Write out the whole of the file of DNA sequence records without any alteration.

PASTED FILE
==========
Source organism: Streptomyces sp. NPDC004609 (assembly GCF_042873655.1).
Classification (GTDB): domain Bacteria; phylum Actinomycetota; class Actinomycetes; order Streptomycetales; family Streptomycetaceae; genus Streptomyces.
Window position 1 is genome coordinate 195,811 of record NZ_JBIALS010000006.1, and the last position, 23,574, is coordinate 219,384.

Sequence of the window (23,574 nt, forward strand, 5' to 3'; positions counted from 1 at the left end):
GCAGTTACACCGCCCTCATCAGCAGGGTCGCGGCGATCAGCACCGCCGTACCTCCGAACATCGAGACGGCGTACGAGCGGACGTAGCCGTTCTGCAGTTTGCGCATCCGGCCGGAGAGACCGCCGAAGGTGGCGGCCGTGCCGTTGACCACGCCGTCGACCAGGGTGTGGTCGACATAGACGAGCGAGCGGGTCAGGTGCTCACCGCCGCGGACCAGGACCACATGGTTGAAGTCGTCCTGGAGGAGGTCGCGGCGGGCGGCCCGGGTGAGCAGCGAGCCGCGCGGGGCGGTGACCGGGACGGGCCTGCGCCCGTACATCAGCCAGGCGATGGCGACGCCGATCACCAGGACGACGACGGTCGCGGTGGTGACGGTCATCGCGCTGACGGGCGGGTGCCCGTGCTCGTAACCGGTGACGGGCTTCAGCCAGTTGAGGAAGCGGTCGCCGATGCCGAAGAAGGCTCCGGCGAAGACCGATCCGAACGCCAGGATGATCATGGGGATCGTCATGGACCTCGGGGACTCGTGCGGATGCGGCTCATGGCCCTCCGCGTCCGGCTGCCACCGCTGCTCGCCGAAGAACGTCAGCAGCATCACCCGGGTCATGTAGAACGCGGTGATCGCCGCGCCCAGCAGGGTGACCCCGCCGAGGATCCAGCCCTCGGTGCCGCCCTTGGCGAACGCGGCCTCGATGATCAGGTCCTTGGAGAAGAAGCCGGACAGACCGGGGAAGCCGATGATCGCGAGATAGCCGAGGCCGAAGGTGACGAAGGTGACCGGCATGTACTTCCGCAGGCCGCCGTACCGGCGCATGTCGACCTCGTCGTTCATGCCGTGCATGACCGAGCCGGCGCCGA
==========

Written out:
Source organism: Streptomyces sp. NPDC004609 (assembly GCF_042873655.1).
Classification (GTDB): domain Bacteria; phylum Actinomycetota; class Actinomycetes; order Streptomycetales; family Streptomycetaceae; genus Streptomyces.
Window position 1 is genome coordinate 195,811 of record NZ_JBIALS010000006.1, and the last position, 23,574, is coordinate 219,384.

Sequence of the window (23,574 nt, forward strand, 5' to 3'; positions counted from 1 at the left end):
GCAGTTACACCGCCCTCATCAGCAGGGTCGCGGCGATCAGCACCGCCGTACCTCCGAACATCGAGACGGCGTACGAGCGGACGTAGCCGTTCTGCAGTTTGCGCATCCGGCCGGAGAGACCGCCGAAGGTGGCGGCCGTGCCGTTGACCACGCCGTCGACCAGGGTGTGGTCGACATAGACGAGCGAGCGGGTCAGGTGCTCACCGCCGCGGACCAGGACCACATGGTTGAAGTCGTCCTGGAGGAGGTCGCGGCGGGCGGCCCGGGTGAGCAGCGAGCCGCGCGGGGCGGTGACCGGGACGGGCCTGCGCCCGTACATCAGCCAGGCGATGGCGACGCCGATCACCAGGACGACGACGGTCGCGGTGGTGACGGTCATCGCGCTGACGGGCGGGTGCCCGTGCTCGTAACCGGTGACGGGCTTCAGCCAGTTGAGGAAGCGGTCGCCGATGCCGAAGAAGGCTCCGGCGAAGACCGATCCGAACGCCAGGATGATCATGGGGATCGTCATGGACCTCGGGGACTCGTGCGGATGCGGCTCATGGCCCTCCGCGTCCGGCTGCCACCGCTGCTCGCCGAAGAACGTCAGCAGCATCACCCGGGTCATGTAGAACGCGGTGATCGCCGCGCCCAGCAGGGTGACCCCGCCGAGGATCCAGCCCTCGGTGCCGCCCTTGGCGAACGCGGCCTCGATGATCAGGTCCTTGGAGAAGAAGCCGGACAGACCGGGGAAGCCGATGATCGCGAGATAGCCGAGGCCGAAGGTGACGAAGGTGACCGGCATGTACTTCCGCAGGCCGCCGTACCGGCGCATGTCGACCTCGTCGTTCATGCCGTGCATGACCGAGCCGGCGCCGA